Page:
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457 Deferred Compensation Plan

The Section 457 Deferred Compensation Plan (457 Plan) is a tax-deferred retirement plan that is funded voluntarily exclusively by employee contributions.

It allows you to set aside a portion of your salary on a pre-tax basis through payroll deduction to supplement your mandatory retirement plan and social security. You will not pay any federal state income taxes on the amounts you contribute or on your earnings until the funds are withdrawn from your account.

You may participate in both 403(b) and the School districts or University's 457 Plan in the same calendar year and simultaneously contributes the maximum amount permissible to both plans.

Eligibility
All faculty and staff members who are paid on a continuous basis are eligible to participate in the Section 457 Deferred Compensation Plan. You may begin participation at any time during the year.

The Maximum I may I contribute per a years?
You may contribute the lesser of 100 percent of your reduced salary or $16,500 in 2011. This contribution limit is indexed in $500 increments. Your “reduced salary” is defined as the amount after your required contribution to your basic retirement plan. Your participation in another employer's retirement plan during the year may affect your limit.

You may change or stop your contributions at any time by completing a new Retirement Savings Agreement.

When should I start investing?
The key to investing is to start early and gradually adjust your risk level as you approach your goal. By taking advantage of the power of compounding, you can build wealth with even small, regular investments. The 50 years average return of the S &P 500 is 8.6 % investing $100 per month with an average return of 8% over a number of years. Over a 25-year period, investing this much could add up to over $95,000.

May I change investment funds?
You may change investment funds within a particular company. Subject to the investment company's restrictions, you may change your new contributions and move money you have already invested.

May I change investment companies?
You may change investment companies at any time by completing a new Retirement Savings Agreement and an account enrollment form for the new investment company.

To transfer existing funds, you must complete a transfer form and an account enrollment form for the new investment company. Transferring money from one investment company to another is subject to the company's restrictions. Contact the individual company for more information.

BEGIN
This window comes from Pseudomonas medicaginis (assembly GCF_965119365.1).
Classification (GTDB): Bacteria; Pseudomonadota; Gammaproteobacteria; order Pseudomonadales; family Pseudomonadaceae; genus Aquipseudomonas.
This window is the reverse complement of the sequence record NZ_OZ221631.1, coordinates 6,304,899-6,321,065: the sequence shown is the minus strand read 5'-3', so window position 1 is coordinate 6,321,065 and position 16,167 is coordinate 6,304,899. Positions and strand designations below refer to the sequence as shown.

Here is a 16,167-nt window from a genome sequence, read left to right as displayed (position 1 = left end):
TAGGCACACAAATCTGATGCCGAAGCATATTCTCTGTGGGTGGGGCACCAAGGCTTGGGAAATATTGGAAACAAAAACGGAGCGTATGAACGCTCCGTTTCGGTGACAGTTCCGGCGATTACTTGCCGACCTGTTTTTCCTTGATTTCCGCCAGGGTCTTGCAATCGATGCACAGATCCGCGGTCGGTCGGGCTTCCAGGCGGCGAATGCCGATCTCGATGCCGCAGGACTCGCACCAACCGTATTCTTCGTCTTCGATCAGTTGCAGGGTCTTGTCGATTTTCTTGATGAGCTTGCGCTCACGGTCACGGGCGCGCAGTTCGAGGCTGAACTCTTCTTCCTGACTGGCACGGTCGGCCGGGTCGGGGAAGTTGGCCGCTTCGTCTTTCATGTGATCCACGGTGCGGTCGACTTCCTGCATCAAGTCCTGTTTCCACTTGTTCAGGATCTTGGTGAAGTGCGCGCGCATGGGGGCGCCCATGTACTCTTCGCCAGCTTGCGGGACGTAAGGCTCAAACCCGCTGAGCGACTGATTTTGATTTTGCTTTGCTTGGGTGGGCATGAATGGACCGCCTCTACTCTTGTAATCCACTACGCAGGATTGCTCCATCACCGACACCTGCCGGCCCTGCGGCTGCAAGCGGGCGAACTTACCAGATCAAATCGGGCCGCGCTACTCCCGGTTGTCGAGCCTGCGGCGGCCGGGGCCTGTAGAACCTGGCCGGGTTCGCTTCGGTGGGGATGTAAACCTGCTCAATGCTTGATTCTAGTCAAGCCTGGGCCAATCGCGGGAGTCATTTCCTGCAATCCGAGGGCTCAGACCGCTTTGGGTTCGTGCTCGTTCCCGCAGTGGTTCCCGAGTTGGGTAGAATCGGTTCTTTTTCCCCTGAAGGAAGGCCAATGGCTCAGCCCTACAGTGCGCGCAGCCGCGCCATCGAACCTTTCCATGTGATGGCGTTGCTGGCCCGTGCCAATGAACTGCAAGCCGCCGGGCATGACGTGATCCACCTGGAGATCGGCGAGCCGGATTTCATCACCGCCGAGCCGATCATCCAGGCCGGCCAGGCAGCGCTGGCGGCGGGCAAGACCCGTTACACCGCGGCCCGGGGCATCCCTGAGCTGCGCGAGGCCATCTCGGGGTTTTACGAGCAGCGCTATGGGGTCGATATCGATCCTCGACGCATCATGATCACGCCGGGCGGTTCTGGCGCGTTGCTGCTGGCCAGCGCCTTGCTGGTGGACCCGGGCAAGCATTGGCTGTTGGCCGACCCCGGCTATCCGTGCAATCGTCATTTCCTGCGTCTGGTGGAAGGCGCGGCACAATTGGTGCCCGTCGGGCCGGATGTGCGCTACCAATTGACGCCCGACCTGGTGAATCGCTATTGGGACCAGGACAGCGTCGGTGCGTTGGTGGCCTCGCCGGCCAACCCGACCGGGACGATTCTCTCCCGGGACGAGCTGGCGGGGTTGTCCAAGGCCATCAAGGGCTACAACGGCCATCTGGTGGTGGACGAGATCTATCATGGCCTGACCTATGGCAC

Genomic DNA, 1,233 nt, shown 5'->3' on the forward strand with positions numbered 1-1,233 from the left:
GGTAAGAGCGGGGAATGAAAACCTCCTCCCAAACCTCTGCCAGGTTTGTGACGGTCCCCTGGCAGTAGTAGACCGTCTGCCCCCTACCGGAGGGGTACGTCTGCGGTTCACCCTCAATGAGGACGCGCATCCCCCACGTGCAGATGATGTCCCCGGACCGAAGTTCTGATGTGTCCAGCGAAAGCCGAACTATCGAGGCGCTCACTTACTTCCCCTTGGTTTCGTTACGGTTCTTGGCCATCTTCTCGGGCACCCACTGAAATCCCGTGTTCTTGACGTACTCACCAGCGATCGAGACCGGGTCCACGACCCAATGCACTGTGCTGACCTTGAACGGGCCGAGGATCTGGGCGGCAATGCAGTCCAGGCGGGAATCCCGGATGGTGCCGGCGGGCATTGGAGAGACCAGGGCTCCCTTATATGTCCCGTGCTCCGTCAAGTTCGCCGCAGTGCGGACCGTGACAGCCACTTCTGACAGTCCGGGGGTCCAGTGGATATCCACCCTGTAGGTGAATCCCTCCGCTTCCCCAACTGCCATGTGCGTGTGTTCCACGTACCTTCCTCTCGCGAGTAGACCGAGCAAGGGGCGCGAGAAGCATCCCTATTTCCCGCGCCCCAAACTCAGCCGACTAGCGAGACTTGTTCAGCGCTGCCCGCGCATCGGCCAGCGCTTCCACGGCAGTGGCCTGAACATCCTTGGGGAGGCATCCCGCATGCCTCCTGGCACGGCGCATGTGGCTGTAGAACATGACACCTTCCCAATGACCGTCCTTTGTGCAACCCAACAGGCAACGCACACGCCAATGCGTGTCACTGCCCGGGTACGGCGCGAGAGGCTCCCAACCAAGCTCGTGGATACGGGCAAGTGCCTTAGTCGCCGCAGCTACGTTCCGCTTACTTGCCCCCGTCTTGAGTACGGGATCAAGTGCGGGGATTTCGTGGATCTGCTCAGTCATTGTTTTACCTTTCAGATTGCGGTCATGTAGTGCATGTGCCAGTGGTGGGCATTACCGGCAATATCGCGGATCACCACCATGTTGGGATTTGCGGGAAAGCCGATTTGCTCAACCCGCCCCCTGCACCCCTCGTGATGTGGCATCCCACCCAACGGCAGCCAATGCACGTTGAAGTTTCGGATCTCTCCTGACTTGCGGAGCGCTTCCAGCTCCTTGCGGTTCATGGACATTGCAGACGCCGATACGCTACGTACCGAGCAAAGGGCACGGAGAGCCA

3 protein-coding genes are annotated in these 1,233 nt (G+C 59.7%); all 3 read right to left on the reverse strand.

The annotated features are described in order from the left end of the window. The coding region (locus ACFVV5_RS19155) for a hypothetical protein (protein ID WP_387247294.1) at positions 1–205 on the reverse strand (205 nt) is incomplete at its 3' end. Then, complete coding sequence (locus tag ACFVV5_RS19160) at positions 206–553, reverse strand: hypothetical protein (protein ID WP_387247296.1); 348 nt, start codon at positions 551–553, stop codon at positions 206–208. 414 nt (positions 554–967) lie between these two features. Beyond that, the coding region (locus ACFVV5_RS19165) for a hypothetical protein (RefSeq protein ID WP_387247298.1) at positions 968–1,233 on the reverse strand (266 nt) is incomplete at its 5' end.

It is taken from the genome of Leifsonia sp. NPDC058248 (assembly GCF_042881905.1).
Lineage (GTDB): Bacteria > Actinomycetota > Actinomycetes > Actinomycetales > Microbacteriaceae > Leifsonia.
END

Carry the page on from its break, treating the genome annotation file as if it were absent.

How do I stop my contributions?
You may stop your 457 Plan contribution at any time

Restrictions on withdrawals
Under the Internal Revenue Code, funds in a 457 Plan may be made available to you under one or more of the following circumstances:
• upon severance from service
• retirement
• attaining the age of 70-1/2
• death

when you encounter an "unforeseeable emergency" as defined by IRC Section 457
Any amount you receive will be treated as ordinary income for federal tax purposes.

Unlike the like 403(b) the 457 Plan does not permit tax free loans to be taken from the Plan and restricts withdrawals while employed unless a participant has an unforeseeable emergency.

Unforeseeable emergencies
You may be able to request a hardship withdrawal if you experience an unforeseeable emergency. However, before your request can be approved, you must show that the financial emergency meets the legally mandated criteria for an unforeseeable emergency and that you have exhausted all other financial resources.

The IRS defines an unforeseeable emergency as the sudden or unexpected illness of you or a dependent, the loss of property due to casualty, or any other extraordinary and unforeseeable circumstances arising as a result of events beyond the control of the participant.

Conversely, events such as divorce or credit card debt do not in and of themselves qualify as unforeseeable emergencies and therefore would not permit you to withdraw will be subject to taxation.

Most 457 Plans do not permit loans to be taken from the Plan and restricts withdrawals while employed unless a participant has an unforeseeable emergency. However, unlike the Optional Retirement Plan, distributions from the 457 Plan are not subject to penalty for early withdrawal before age 59-1/2.

What taxes must be paid when I withdraw my savings?

Money withdrawn is subject to federal and state income tax. Except for "rollovers," annuities, and regular installments over 10 years or more, all other payments will have 20% withheld automatically for federal taxes

_______________________________________________________________________

Moti Gur is a Registered Representative with and securities offered through Financial Network Investment Corp and Cetera Adviser Networks LLC.
A registered broker/dealer, Investment advisor and member FINRA/ SIPC
3807 Wilshire Blvd, Suite 1040 Los Angeles, CA 90010 213-385-6237
http://www.financialnetwork.com

 

   
   
 
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